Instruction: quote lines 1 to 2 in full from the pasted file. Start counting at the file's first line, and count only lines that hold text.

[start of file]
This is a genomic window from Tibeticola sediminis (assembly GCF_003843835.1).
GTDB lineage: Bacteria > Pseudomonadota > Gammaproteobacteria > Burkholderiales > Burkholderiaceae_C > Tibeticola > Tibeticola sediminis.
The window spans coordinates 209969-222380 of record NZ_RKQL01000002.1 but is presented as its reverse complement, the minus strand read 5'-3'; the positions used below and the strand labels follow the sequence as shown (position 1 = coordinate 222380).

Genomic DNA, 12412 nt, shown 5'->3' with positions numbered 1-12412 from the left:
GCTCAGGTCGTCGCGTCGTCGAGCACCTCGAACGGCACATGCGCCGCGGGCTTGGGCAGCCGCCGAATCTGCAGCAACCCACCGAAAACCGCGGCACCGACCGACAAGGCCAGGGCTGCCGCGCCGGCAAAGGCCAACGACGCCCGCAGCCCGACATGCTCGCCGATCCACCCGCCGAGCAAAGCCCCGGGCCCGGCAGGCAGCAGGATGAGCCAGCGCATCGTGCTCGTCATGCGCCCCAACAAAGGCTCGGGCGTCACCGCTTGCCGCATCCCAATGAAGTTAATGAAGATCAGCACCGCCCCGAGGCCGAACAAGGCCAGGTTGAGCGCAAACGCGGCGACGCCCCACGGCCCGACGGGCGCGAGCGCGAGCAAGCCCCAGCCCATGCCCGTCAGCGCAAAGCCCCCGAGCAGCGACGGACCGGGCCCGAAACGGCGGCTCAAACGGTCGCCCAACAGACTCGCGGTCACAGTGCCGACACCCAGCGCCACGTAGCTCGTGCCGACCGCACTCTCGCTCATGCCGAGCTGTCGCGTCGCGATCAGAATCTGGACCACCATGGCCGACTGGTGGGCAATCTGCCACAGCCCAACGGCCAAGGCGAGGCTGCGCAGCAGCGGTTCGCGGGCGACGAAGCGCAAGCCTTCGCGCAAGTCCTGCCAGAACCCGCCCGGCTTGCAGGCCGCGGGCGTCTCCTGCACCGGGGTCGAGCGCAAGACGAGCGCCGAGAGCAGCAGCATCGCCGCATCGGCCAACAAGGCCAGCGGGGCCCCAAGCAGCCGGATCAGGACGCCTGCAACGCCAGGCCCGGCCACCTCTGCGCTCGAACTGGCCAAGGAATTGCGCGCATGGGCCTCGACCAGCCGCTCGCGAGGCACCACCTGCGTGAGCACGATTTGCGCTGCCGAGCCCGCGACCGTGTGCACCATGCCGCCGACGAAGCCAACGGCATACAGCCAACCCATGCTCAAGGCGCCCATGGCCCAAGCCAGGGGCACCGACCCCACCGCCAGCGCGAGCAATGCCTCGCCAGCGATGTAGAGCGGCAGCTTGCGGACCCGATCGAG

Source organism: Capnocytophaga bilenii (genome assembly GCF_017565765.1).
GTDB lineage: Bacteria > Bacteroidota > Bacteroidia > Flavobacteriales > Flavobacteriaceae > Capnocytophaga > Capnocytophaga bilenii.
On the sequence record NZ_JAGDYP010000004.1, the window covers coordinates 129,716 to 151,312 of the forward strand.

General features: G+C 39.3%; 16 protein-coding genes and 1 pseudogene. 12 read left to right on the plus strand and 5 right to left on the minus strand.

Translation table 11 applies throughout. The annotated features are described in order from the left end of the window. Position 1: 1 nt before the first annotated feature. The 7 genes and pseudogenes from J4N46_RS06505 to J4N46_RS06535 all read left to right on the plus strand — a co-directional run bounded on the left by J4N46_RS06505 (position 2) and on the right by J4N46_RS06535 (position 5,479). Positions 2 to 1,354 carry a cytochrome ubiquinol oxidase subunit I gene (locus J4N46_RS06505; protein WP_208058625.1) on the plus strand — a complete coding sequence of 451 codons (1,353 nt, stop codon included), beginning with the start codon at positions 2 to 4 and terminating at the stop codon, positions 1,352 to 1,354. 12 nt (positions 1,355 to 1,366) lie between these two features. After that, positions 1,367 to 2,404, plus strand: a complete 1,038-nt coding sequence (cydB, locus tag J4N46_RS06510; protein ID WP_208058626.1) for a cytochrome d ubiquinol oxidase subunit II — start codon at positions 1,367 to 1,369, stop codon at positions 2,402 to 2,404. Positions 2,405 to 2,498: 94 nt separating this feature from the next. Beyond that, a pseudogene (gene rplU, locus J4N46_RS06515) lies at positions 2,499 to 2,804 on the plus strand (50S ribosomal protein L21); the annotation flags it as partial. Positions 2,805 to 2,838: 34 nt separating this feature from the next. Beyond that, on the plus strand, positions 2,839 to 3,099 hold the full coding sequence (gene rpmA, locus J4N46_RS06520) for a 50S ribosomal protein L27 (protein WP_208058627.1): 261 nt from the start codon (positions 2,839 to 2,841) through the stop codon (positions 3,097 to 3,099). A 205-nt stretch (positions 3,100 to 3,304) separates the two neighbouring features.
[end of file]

This is a genomic window from Tibeticola sediminis (assembly GCF_003843835.1).
GTDB lineage: Bacteria > Pseudomonadota > Gammaproteobacteria > Burkholderiales > Burkholderiaceae_C > Tibeticola > Tibeticola sediminis.